Visitors and residents alike frequent the city’s oldest and best-known restaurants specializing in the regional Jiangsu cuisine, which is sometimes described as just a little on the sweet side. Song Helou Restaurant is in two locations on historic Shanlang Street and just off busy GuanQian Jie Street where Mandarin squirrel fish and braised bean curd with crabmeat and shelled fresh shrimps are two of the popular choices. At De Yue Lou Restaurant, also on GuanQian Jie Street, dishes made uniquely with ingredients from nearby Taihu Lake are a feature on the menu, as well as spring chicken, de-shelled shrimps fried with green tea leaves and steamed pork slices with glutinous rice flour.
Wumen Renjia Restaurant also specializes in traditional local cuisine; find it in the courtyard of the admission-free Suzhou Folk Custom Museum. Dishes have been carefully researched for authenticity and follow traditional cooking methods focused on quality produce, meticulous techniques, elegant presentation and natural fragrant flavors from nearby gardens. Try the cherry pork, slowed cooked for several hours, perhaps accompanied by spiced peanuts and bean curd, Suzhou noodles, lotus, water chestnuts, broad beans stir-fried with spring onions, preserved mustard greens.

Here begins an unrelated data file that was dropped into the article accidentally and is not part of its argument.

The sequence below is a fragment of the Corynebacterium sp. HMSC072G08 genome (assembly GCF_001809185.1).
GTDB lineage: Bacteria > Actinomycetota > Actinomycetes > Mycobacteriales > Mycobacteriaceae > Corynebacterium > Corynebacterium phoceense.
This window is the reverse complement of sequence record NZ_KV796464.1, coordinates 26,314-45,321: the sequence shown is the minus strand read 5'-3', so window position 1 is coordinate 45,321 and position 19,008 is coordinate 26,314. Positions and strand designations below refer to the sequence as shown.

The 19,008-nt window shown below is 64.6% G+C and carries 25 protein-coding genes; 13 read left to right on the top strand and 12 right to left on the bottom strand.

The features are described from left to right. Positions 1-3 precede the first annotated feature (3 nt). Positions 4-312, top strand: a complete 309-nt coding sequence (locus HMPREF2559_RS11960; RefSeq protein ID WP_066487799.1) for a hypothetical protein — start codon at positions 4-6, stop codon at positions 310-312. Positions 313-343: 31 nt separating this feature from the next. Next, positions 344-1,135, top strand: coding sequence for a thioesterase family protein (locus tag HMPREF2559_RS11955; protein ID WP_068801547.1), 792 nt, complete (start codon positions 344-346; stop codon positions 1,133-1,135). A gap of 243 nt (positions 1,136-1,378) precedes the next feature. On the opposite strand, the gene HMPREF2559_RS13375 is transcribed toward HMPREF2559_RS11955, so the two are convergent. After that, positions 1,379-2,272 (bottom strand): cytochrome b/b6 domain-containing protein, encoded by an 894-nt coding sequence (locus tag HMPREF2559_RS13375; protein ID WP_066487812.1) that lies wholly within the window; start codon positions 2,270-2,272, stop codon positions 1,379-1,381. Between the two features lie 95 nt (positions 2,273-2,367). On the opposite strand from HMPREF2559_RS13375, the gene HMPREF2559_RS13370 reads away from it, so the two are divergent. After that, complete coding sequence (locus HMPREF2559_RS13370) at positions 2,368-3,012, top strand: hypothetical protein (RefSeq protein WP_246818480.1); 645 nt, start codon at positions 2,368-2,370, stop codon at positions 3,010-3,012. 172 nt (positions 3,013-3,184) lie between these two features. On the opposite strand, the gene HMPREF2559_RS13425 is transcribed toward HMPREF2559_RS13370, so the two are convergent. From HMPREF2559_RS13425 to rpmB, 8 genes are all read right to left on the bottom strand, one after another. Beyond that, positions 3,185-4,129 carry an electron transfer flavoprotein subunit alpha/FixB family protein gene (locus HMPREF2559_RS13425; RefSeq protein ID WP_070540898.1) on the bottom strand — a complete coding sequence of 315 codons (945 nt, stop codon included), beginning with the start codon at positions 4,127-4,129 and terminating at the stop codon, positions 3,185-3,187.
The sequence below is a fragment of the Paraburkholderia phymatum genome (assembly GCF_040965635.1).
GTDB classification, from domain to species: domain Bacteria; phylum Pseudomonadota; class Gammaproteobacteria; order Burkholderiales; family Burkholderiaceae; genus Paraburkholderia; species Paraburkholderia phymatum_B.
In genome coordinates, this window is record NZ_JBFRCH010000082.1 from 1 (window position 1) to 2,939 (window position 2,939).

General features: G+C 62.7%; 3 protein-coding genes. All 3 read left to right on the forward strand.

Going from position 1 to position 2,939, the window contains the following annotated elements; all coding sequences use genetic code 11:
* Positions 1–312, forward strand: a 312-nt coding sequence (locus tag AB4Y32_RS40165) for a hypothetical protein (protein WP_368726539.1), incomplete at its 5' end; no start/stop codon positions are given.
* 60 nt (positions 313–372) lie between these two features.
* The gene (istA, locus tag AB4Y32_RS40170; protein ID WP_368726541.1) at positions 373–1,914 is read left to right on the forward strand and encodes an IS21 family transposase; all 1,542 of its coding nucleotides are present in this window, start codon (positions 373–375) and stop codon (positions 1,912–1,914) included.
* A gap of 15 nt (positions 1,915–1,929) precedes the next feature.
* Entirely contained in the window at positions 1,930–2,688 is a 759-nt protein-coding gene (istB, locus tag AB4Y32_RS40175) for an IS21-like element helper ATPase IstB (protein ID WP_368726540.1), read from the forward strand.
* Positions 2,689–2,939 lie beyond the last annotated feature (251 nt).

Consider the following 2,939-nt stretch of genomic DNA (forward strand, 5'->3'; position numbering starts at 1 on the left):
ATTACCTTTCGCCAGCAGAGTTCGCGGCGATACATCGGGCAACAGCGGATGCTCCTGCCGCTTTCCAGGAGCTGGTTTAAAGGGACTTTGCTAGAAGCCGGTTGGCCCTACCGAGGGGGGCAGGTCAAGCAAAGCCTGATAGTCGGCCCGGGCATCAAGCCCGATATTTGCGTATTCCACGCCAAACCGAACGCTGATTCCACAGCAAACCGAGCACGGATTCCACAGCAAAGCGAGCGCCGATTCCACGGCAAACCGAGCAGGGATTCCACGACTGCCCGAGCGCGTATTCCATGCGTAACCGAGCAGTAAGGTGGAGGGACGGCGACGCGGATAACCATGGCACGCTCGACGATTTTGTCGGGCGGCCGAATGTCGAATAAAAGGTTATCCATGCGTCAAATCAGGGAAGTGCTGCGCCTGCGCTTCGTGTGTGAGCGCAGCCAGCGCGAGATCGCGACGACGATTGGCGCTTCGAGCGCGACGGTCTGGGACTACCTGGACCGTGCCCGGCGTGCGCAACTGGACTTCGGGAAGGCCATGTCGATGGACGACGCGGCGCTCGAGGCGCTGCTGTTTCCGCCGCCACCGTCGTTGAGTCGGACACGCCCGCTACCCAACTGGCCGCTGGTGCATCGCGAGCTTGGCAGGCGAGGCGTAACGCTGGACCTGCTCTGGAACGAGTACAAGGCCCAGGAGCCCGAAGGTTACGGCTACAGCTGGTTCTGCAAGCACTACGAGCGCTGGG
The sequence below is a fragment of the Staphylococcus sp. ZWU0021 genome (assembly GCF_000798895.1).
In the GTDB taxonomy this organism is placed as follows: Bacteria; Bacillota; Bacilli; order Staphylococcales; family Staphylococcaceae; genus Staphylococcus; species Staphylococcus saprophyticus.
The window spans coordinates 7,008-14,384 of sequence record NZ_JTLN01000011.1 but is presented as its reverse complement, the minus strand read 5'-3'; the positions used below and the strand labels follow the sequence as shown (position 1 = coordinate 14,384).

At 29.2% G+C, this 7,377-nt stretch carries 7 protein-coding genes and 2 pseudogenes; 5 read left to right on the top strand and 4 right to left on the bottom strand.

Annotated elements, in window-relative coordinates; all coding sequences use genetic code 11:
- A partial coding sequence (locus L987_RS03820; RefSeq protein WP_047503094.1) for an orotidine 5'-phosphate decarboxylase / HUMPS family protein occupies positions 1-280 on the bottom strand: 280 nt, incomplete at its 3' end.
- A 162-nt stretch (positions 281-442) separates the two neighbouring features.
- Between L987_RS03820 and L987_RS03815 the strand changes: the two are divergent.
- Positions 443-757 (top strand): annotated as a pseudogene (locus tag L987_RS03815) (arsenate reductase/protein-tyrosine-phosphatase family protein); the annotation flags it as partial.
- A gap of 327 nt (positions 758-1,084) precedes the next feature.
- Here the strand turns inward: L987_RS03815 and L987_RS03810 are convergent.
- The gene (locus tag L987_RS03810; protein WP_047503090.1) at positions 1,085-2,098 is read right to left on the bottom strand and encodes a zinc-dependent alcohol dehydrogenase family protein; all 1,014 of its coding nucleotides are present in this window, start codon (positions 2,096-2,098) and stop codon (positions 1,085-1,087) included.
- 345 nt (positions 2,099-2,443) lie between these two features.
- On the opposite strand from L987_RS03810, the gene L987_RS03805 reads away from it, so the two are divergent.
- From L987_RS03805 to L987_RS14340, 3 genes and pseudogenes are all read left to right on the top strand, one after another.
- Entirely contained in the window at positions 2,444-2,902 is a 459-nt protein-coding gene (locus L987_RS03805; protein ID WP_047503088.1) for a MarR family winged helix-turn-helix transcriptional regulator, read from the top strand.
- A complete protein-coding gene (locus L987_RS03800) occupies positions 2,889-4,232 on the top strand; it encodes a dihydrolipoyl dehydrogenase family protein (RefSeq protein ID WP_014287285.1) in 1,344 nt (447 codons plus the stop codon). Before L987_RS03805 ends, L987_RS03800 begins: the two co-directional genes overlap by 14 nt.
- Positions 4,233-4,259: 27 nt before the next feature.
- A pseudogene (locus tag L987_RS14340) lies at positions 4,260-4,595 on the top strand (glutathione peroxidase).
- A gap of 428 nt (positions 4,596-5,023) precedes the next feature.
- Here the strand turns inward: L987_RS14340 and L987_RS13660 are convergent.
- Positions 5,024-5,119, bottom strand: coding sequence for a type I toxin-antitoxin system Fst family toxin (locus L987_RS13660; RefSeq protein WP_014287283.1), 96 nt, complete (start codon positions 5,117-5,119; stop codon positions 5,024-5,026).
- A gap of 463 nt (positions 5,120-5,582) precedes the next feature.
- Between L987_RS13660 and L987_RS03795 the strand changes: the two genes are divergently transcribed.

Be assured that a smile and a ‘thank-you’ is appreciated at the end of an enjoyable meal, as tipping in restaurants is not part of the culture in mainland China.
Featured Tour Packages
18-Days : Ancient Empires—Beijing to Tokyo
Explore two ancient nations in 18 well-packed days on this unique journey that takes you from the epic lengths of the Great Wall to the poetic views of Mt Fuji. Hop aboard trains and ferries and face an army of Terracotta Warriors for an historical encounter you won't soon forget before proceeding to Suzhou. We will take you off the beaten track to reveal the cultural treasures of the region’s ancient sites.